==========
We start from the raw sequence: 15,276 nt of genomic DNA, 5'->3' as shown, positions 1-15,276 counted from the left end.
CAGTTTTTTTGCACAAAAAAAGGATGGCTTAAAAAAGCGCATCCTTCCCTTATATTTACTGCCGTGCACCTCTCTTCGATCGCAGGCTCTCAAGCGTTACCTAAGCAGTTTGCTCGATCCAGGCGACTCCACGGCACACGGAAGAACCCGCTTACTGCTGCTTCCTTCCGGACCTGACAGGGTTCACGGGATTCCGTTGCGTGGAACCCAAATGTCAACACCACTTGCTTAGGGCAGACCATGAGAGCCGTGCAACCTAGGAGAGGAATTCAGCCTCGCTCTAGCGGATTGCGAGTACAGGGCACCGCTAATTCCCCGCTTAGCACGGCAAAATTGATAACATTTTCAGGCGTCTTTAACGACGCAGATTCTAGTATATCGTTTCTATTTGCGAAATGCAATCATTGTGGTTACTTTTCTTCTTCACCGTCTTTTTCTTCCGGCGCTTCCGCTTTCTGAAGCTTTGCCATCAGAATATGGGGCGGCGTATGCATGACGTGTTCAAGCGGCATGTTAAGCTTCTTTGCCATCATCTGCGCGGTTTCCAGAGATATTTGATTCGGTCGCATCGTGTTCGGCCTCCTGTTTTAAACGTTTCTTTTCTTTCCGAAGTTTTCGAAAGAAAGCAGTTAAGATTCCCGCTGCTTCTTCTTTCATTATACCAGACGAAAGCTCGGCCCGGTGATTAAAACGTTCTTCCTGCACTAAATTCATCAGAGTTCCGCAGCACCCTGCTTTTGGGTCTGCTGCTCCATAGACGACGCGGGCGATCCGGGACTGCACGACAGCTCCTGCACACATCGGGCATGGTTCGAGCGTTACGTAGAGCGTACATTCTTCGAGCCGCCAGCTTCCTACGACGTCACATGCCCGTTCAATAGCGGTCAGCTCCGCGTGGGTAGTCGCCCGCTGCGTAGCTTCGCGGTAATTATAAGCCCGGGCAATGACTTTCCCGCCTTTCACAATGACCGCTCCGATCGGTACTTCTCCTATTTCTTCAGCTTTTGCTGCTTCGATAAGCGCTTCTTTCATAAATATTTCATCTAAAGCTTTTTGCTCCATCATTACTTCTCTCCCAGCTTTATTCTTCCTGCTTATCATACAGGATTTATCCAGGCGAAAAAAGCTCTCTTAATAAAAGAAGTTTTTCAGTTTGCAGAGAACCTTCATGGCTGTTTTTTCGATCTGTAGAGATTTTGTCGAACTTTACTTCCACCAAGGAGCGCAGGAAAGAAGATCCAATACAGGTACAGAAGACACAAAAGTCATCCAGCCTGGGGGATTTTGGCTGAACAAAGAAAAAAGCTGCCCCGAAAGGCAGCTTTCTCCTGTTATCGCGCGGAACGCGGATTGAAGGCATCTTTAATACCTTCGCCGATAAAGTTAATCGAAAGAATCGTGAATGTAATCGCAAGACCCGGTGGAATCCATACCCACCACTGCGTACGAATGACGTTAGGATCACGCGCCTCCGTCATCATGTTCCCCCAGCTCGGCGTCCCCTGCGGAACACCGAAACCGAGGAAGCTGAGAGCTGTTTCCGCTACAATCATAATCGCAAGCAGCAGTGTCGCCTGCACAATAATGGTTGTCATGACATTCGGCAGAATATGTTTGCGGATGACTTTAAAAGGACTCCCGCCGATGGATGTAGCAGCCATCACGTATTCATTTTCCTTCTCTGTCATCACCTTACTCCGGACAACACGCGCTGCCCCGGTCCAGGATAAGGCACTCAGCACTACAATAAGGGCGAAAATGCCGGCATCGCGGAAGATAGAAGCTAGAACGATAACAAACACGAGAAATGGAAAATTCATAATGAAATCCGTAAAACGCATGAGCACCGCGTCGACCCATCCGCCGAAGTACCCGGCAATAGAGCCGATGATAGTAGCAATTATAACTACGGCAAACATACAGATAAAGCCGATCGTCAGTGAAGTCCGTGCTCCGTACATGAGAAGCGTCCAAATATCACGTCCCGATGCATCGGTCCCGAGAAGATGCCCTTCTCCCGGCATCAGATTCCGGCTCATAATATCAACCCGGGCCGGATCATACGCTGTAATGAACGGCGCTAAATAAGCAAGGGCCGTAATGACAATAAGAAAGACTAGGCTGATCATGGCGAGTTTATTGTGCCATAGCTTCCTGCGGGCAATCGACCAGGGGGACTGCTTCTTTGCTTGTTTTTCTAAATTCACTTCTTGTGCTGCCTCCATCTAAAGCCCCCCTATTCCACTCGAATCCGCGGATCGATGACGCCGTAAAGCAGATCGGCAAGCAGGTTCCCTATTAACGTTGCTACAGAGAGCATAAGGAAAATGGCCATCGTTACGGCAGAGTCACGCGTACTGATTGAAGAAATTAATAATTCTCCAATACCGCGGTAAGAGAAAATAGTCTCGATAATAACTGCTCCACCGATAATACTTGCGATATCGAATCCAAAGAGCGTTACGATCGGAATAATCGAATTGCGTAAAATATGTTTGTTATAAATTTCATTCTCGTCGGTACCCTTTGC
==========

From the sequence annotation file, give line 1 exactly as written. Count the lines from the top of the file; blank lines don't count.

We start from the raw sequence: 15,276 nt of genomic DNA, 5'->3' as shown, positions 1-15,276 counted from the left end.